Maximum velocity has moved up to 104km/h which is double of what it was about 18 hours ago.

Reply to  vukcevic
August 30, 2017 1:31 pm
Reply to  ren
August 30, 2017 1:39 pm

one more important component
thanks ren

Reply to  ren
August 30, 2017 2:11 pm

There is also a tropical storm over the Gulf of California. Will block low in the south of Texas.

Reply to  vukcevic
August 30, 2017 6:53 pm

Now this looks a bit ominous, imo. This is the highest water content I have ever noted using earthnull over the years. Japan is in for a major rain depending on the heading this takes. I see it is forecast to stay to the east of Japan as it moves north. …,22.69,750/loc=141.999,26.030

Reply to  goldminor
August 30, 2017 6:53 pm
Reply to  goldminor
August 31, 2017 5:56 am

hey wow! i hadnt found that setting
and then i found this one
the misery index!
i was looking at the big swirl up nth off the usa coastline same side as harvey why isnt anyone talking about that/ its not that far from other big places?

Reply to  ozspeaksup
September 2, 2017 2:17 pm
Reply to  vukcevic
August 30, 2017 10:43 pm

Jetstream is still high in the north. It will facilitate the formation of tropical storms in the Caribbean Sea.

Reply to  vukcevic
August 31, 2017 3:35 am

In the last 12 hours the maximum wind velocity has increased from 55 to about 75 km/h

August 30, 2017 12:45 pm

OMG, I hope not! 😳

Ian W
August 30, 2017 12:55 pm

The SSTs after Harvey are very low for any storm formation. In normal times a storm might form but there is probably not enough energy left in the Gulf along the Texas coast see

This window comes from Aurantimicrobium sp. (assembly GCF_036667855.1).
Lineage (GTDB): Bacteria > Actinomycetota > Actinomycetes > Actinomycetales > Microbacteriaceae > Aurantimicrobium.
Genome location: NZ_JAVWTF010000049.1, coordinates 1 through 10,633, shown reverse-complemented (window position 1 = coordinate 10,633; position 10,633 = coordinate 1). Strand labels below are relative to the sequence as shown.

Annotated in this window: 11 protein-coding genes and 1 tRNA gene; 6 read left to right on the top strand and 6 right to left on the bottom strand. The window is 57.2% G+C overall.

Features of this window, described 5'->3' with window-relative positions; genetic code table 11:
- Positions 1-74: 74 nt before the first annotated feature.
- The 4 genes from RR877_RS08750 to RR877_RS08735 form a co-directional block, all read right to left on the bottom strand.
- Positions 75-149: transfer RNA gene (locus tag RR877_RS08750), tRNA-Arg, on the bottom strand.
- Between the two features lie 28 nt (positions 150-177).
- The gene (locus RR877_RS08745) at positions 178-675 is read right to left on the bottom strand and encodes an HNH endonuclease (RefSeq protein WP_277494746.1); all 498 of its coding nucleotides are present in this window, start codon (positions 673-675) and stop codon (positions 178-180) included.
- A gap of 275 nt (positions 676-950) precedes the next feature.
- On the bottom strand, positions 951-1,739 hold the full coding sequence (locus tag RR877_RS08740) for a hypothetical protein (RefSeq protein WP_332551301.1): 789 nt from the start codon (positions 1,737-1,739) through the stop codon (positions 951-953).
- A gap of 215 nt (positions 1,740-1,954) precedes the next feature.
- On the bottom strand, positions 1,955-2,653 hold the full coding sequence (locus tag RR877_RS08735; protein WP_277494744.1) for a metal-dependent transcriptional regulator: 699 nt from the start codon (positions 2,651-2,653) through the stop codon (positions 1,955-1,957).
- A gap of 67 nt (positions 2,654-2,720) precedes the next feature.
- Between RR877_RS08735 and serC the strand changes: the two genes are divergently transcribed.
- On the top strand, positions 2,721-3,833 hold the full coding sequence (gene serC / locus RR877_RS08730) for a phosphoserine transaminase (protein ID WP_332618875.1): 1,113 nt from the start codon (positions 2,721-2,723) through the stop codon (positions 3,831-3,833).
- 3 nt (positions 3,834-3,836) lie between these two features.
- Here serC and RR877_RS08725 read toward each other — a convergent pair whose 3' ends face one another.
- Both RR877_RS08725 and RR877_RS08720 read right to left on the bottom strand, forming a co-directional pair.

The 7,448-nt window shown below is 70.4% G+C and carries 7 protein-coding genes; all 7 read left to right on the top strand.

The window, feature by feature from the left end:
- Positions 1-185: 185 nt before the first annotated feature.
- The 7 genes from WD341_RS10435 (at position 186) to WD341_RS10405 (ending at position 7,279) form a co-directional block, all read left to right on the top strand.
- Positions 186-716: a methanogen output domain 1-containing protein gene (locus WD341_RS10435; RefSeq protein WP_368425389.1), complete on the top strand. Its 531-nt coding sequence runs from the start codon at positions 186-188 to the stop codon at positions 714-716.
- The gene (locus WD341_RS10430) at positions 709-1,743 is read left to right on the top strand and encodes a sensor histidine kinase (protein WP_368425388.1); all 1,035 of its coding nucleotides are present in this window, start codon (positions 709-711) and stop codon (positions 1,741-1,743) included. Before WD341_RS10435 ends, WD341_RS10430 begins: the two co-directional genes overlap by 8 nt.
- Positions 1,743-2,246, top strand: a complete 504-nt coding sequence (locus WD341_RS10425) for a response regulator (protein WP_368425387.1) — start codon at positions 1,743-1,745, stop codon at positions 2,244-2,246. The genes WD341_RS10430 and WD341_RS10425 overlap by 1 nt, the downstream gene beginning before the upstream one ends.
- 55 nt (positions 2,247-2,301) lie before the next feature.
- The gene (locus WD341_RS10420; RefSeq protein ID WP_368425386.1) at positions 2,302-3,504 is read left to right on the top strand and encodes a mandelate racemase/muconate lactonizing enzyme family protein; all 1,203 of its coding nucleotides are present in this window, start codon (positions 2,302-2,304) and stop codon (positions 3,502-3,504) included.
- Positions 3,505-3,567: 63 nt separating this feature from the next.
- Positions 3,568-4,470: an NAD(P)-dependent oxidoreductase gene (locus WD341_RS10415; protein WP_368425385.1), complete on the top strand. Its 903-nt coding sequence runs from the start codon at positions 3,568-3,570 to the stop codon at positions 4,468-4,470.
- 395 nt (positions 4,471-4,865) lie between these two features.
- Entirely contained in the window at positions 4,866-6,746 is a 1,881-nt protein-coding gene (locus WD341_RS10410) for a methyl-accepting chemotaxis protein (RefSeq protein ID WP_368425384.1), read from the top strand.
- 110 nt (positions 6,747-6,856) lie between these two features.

Mumbles McGuirck
Reply to  Ian W
August 31, 2017 5:06 am

The anticyclonic circulation in the Gulf of Mexico is constantly moving warm water from the Loop Current into the western Gulf. Plus the waters there are shallow. It won’t be long before that cold spot is ‘erased’. Besides, hurricanes are very good at drawing in warm, moist air from far distances so they aren’t entirely reliant on the immediate sea surface temperatures. Much of the moisture Harvey dumped on Texas was advected from the eastern Pacific through the Tehuantepec Gap.

Curious George
August 30, 2017 12:59 pm

“any rainfall forecast is uncertain at this time range and it is too soon to determine any specific impacts.” That’s because you are using a meteorology, not an advanced climatology. Use climatology for your projection, and everything becomes crystal clear.

August 30, 2017 1:03 pm

Formation chance through 5 days…low…20 percent.

Myron Mesecke
August 30, 2017 1:05 pm

Sounds like a climate change prediction.
“Could form”
Development, “if any”
“If” this system does develop, “it could”
However any rain forecast “is uncertain” at this time
“too soon” to determine
Let’s not borrow trouble yet.

August 30, 2017 1:24 pm

The only thing missing from this nebulous precaution is that: “We must take immediate action to forestall the impending disaster”.

Reply to  rocketscientist
August 31, 2017 1:51 am

After the extensive downplaying of Harvey on these pages it might be a good idea not to minimise the significance of these warnings.

August 30, 2017 1:30 pm

Latest GFS (Wed 12Z) actually does develop something by next Wednesday. Not necessary a very strong system (may not reach hurricane status), but still wind, lots of rain, and again travelling east along the Texas coast (although faster in this prediction). Not good.